Thursday, 23 July 2009

Irishmen in Space - U2 Live 21 July 2009

Space Junk. That's what U2's Bono called the contraption looming high above the stage, its four huge legs supporting a gigantic circular video screen, and with a large oblong column pointing down from its center. The whole thing seemed to have come straight out of War of the Worlds, and I was fully expecting to be hit by a heat ray at any moment!

As it turned out, even without belligerent action from the black monster - known as The Claw in U2 circles - the temperature in the Amsterdam ArenA rose steadily to uncomfortable levels throughout the course of the evening. Or at least it did in the area where I was standing, which was located directly in front of the stage and separated from the rest of the hall by a circular walkway.

I had a sneaking suspicion that they miscalculated the number of people allowed in this closed off area, because we were packed like sardines in there. This did not help with the tropical conditions, which were further exacerbated by the fact that most people had entered the venue more than a little wet from having been lashed by the sometimes torrential rain the last hour or so we had been standing outside waiting to get in.

To stay with the temperature theme, the task of warming up the crowd tonight had been assigned to Snow Patrol, a band pretty well known in their own right. From the way their frontman got the crowd going, it was obvious the band is a local favourite. They certainly didn't leave me cold, even though I knew but three of the about eight or nine songs they played. This was Snow Patrol's second tour with U2 (after Vertigo four years ago), but I would expect them to outgrow the supporting stage soon.

At about nine thirty an ear deafening roar from the crowd welcomed the arrival of U2 on stage. The band launched straight into a handful of songs from their latest offering No Line on the Horizon. Not having previously listened to that album, this was my first exposure to the new material. All in all it left a very good impression, especially the powerful title track. Following this the band presented an overview of their career through some of their biggest hits but also some less obvious songs. Thus we were treated to such chart toppers as Beautiful Day, Pride and One, and more modest gems like MLK and Ultraviolet.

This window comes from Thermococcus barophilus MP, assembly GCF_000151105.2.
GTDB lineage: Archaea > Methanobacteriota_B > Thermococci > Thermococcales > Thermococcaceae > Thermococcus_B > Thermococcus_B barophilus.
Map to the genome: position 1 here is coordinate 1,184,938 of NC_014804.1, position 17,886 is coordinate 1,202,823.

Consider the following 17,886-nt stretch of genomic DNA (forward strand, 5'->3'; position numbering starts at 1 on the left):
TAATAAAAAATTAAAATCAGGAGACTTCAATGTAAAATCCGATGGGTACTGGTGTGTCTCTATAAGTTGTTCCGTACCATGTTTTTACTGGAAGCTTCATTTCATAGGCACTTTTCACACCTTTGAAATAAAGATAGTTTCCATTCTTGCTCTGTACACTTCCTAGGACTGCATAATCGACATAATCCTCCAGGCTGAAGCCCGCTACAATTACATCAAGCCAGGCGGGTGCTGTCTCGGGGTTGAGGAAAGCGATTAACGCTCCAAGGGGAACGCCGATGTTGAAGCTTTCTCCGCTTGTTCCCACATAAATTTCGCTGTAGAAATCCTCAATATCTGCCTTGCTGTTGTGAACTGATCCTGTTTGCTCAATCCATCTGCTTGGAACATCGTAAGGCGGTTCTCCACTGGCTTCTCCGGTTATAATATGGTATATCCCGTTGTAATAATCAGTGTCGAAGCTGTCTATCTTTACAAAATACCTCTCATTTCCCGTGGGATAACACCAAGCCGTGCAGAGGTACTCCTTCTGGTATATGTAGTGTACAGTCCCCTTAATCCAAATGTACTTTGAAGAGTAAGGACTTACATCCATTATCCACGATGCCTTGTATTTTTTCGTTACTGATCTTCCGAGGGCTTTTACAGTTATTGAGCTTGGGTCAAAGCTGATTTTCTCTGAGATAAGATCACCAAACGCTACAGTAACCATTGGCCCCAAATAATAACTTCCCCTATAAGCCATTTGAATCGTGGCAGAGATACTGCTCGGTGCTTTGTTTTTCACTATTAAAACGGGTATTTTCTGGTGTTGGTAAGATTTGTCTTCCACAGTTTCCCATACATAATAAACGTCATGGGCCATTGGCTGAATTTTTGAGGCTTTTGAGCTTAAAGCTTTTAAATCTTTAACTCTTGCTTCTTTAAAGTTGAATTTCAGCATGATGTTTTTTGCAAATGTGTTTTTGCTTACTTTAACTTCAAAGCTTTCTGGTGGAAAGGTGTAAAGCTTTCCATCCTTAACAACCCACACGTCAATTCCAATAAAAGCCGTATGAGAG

The band were in top form, with Bono the center of attention, as befits a charismatic frontman. He made good use of the walkway and the two movable bridges arching to it from the stage, and from time to time both The Edge and Adam Clayton were also seen traversing its perimeter. Even Larry Mullen, Jr. was given some respite from his confinement behind the drum kit when he got to take a turn along the walkway, hauling a conga with him. Some impromptu fun was had when it became obvious that he had miscalculated the time it took him to complete his walk: when he realized that he had to get back to his drum kit immediately but still had some distance to go, he broke into a run, a bashful smile appearing on his face. Throwing his conga into the hands of an onrushing roady, he all but dived behind his drum kit, where he arrived just in time to continue the song.

Attention was also given to U2's sociopolitical causes. South African bishop Desmond Tutu appeared on the video screen to deliver a message about the oneness of people and their power to change the world around them for the better. Bono also drew attention to the plight of Burmese political prisoner Aung San Suu Kyi, who has been languishing under house arrest for many years.

After the dramatic With or Without You - my earliest recollection of a U2 song - the band closed the night with Moment of Surrender, after which we had to surrender ourselves to the push and pull of the crowd which began streaming inexorably towards the exits, and U2 had to surrender the ArenA to the Kanes and Frans Bauers of this world. Even so, U2 is still the biggest band of that world.

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2 Comments:

Anonymous Biedjee said...

nice write up

24 July 2009 at 00:15  
Anonymous Chantal said...

Reading this felt like being there. I think that even PJ would enjoy U2 this way :-)

30 July 2009 at 20:40  

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